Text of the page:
6 tips for teaching online during Elon’s summer terms

Posted on: April 28, 2015 | By: Stephanie Bedard | Filed under: Instructional Technologies, Moodle, Online Instruction, Teaching & Learning

2262847115_7291cec124_bHow do you engage students without seeing them face-to-face? How does the time commitment of teaching an online course compare to teaching an in-class course? How should I communicate with my students? These questions are among the several Elon faculty members might have as they navigate the challenges of designing and teaching online courses for the first time.

On Thursday, April 2, faculty who will be leading online courses this summer met with members of Teaching and Learning Technologies along with Dr. Steve Braye of the English department, who will be mentoring online faculty throughout the summer. Dr. Braye shared his experience teaching online and had many valuable tips and hints to share with fellow faculty.

How does the time commitment of teaching an online course differ from the commitment of teaching an in-class course?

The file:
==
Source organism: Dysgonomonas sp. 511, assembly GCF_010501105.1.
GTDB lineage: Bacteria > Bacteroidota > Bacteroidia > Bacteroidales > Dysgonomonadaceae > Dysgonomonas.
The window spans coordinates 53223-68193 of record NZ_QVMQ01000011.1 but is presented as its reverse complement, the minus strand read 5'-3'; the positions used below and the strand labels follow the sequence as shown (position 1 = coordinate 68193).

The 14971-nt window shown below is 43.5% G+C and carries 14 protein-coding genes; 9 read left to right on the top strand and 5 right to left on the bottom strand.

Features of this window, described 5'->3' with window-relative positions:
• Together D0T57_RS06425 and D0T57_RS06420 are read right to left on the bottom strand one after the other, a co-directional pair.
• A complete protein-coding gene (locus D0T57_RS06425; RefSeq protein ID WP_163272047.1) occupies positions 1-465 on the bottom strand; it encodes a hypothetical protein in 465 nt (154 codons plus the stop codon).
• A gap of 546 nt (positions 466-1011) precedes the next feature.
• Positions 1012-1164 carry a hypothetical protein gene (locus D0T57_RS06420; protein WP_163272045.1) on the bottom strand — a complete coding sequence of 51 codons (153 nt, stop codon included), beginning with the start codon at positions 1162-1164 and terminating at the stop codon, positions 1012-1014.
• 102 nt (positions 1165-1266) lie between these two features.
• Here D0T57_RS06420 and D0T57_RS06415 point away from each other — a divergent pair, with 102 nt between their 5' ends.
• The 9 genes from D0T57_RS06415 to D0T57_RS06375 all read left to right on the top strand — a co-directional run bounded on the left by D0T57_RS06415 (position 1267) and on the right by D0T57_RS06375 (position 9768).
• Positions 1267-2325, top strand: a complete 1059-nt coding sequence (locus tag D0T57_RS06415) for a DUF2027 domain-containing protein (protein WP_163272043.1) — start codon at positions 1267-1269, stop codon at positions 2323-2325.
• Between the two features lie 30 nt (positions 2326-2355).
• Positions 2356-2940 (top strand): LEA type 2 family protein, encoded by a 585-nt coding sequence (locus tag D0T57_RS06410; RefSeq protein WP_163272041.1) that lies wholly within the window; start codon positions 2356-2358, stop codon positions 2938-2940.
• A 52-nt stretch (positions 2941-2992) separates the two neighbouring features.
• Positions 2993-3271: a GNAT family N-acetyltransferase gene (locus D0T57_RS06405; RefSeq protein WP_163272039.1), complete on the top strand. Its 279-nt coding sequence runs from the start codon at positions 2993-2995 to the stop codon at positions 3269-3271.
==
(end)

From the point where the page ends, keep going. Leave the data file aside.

No more time should be spent teaching an online course than an in-class course. However, time should be spent much differently. It’s necessary to spend more time preparing an online course, because they must be entirely mapped out in advanced, whereas in-class course schedules allow for more spontaneity. Prep work for an online course goes beyond lesson plans, as professors much also decide how they’re going to teach. Video lectures? Online quizzes? These decisions must be made in advance. As Dr. Braye explained, the time commitment is equal, but tasks are different.

Is there a particular attitude or approach necessary to teach an online course?

Of course; online teaching isn’t for everybody. It takes a certain attitude to make an online course successful. Professors shouldn’t forget to ask themselves why they decided to teach online and make sure that their course reflects both Elon’s educational values and their individual teaching philosophy. Finally, it’s important that professors don’t get caught up or frustrated by technology. Remember – Teaching and Learning Technologies is there to help every step of the course! Professors should be willing to learn and unafraid to ask for assistance.